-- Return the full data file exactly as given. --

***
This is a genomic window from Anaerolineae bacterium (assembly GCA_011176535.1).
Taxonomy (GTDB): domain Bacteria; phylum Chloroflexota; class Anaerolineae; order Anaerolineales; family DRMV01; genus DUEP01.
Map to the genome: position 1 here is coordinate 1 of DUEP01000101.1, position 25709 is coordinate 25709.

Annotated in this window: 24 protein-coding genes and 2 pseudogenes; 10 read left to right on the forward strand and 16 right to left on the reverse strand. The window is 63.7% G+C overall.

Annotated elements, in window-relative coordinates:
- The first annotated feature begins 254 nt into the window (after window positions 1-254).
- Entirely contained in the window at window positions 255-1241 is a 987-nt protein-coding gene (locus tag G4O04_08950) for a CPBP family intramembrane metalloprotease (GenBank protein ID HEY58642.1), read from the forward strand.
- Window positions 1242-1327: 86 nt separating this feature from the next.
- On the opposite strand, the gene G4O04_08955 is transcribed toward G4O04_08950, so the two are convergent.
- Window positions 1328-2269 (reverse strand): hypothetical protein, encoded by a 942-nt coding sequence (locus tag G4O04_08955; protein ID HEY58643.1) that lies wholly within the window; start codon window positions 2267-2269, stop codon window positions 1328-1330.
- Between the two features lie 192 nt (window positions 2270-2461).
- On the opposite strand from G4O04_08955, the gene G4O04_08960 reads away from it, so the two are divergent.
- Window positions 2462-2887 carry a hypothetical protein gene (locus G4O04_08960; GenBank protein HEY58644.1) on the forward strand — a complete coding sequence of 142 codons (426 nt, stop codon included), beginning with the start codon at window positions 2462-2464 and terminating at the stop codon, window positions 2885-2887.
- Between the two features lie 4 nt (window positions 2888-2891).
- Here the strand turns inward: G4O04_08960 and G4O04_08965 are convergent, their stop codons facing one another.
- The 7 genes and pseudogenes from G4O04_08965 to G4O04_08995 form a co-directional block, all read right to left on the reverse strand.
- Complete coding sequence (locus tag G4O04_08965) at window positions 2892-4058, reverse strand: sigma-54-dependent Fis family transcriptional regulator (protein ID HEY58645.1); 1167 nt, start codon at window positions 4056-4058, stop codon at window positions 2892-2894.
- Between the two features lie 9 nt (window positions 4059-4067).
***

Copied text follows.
This is a genomic window from Anaerolineae bacterium (assembly GCA_011176535.1).
Taxonomy (GTDB): domain Bacteria; phylum Chloroflexota; class Anaerolineae; order Anaerolineales; family DRMV01; genus DUEP01.
Map to the genome: position 1 here is coordinate 1 of DUEP01000101.1, position 25709 is coordinate 25709.

Annotated in this window: 24 protein-coding genes and 2 pseudogenes; 10 read left to right on the forward strand and 16 right to left on the reverse strand. The window is 63.7% G+C overall.

Annotated elements, in window-relative coordinates:
- The first annotated feature begins 254 nt into the window (after window positions 1-254).
- Entirely contained in the window at window positions 255-1241 is a 987-nt protein-coding gene (locus tag G4O04_08950) for a CPBP family intramembrane metalloprotease (GenBank protein ID HEY58642.1), read from the forward strand.
- Window positions 1242-1327: 86 nt separating this feature from the next.
- On the opposite strand, the gene G4O04_08955 is transcribed toward G4O04_08950, so the two are convergent.
- Window positions 1328-2269 (reverse strand): hypothetical protein, encoded by a 942-nt coding sequence (locus tag G4O04_08955; protein ID HEY58643.1) that lies wholly within the window; start codon window positions 2267-2269, stop codon window positions 1328-1330.
- Between the two features lie 192 nt (window positions 2270-2461).
- On the opposite strand from G4O04_08955, the gene G4O04_08960 reads away from it, so the two are divergent.
- Window positions 2462-2887 carry a hypothetical protein gene (locus G4O04_08960; GenBank protein HEY58644.1) on the forward strand — a complete coding sequence of 142 codons (426 nt, stop codon included), beginning with the start codon at window positions 2462-2464 and terminating at the stop codon, window positions 2885-2887.
- Between the two features lie 4 nt (window positions 2888-2891).
- Here the strand turns inward: G4O04_08960 and G4O04_08965 are convergent, their stop codons facing one another.
- The 7 genes and pseudogenes from G4O04_08965 to G4O04_08995 form a co-directional block, all read right to left on the reverse strand.
- Complete coding sequence (locus tag G4O04_08965) at window positions 2892-4058, reverse strand: sigma-54-dependent Fis family transcriptional regulator (protein ID HEY58645.1); 1167 nt, start codon at window positions 4056-4058, stop codon at window positions 2892-2894.
- Between the two features lie 9 nt (window positions 4059-4067).